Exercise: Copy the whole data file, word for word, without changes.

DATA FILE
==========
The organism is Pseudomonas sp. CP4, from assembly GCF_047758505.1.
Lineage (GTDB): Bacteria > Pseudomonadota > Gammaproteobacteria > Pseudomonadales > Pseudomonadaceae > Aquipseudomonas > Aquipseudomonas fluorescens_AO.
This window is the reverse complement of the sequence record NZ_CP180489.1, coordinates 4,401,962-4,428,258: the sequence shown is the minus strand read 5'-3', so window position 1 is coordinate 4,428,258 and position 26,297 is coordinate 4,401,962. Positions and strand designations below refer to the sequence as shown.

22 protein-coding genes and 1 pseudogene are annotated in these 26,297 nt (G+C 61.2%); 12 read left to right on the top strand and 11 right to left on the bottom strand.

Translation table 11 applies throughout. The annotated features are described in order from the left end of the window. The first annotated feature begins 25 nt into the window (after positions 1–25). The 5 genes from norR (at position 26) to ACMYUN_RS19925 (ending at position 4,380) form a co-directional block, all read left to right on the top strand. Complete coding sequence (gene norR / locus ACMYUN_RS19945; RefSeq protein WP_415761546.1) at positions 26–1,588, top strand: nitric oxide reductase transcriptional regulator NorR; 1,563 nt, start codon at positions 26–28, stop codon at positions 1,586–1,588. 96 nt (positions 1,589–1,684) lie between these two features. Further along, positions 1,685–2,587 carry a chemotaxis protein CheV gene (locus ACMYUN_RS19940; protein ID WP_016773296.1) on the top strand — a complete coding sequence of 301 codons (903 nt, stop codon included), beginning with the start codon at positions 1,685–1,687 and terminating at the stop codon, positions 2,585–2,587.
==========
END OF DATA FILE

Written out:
The organism is Pseudomonas sp. CP4, from assembly GCF_047758505.1.
Lineage (GTDB): Bacteria > Pseudomonadota > Gammaproteobacteria > Pseudomonadales > Pseudomonadaceae > Aquipseudomonas > Aquipseudomonas fluorescens_AO.
This window is the reverse complement of the sequence record NZ_CP180489.1, coordinates 4,401,962-4,428,258: the sequence shown is the minus strand read 5'-3', so window position 1 is coordinate 4,428,258 and position 26,297 is coordinate 4,401,962. Positions and strand designations below refer to the sequence as shown.

22 protein-coding genes and 1 pseudogene are annotated in these 26,297 nt (G+C 61.2%); 12 read left to right on the top strand and 11 right to left on the bottom strand.

Translation table 11 applies throughout. The annotated features are described in order from the left end of the window. The first annotated feature begins 25 nt into the window (after positions 1–25). The 5 genes from norR (at position 26) to ACMYUN_RS19925 (ending at position 4,380) form a co-directional block, all read left to right on the top strand. Complete coding sequence (gene norR / locus ACMYUN_RS19945; RefSeq protein WP_415761546.1) at positions 26–1,588, top strand: nitric oxide reductase transcriptional regulator NorR; 1,563 nt, start codon at positions 26–28, stop codon at positions 1,586–1,588. 96 nt (positions 1,589–1,684) lie between these two features. Further along, positions 1,685–2,587 carry a chemotaxis protein CheV gene (locus ACMYUN_RS19940; protein ID WP_016773296.1) on the top strand — a complete coding sequence of 301 codons (903 nt, stop codon included), beginning with the start codon at positions 1,685–1,687 and terminating at the stop codon, positions 2,585–2,587.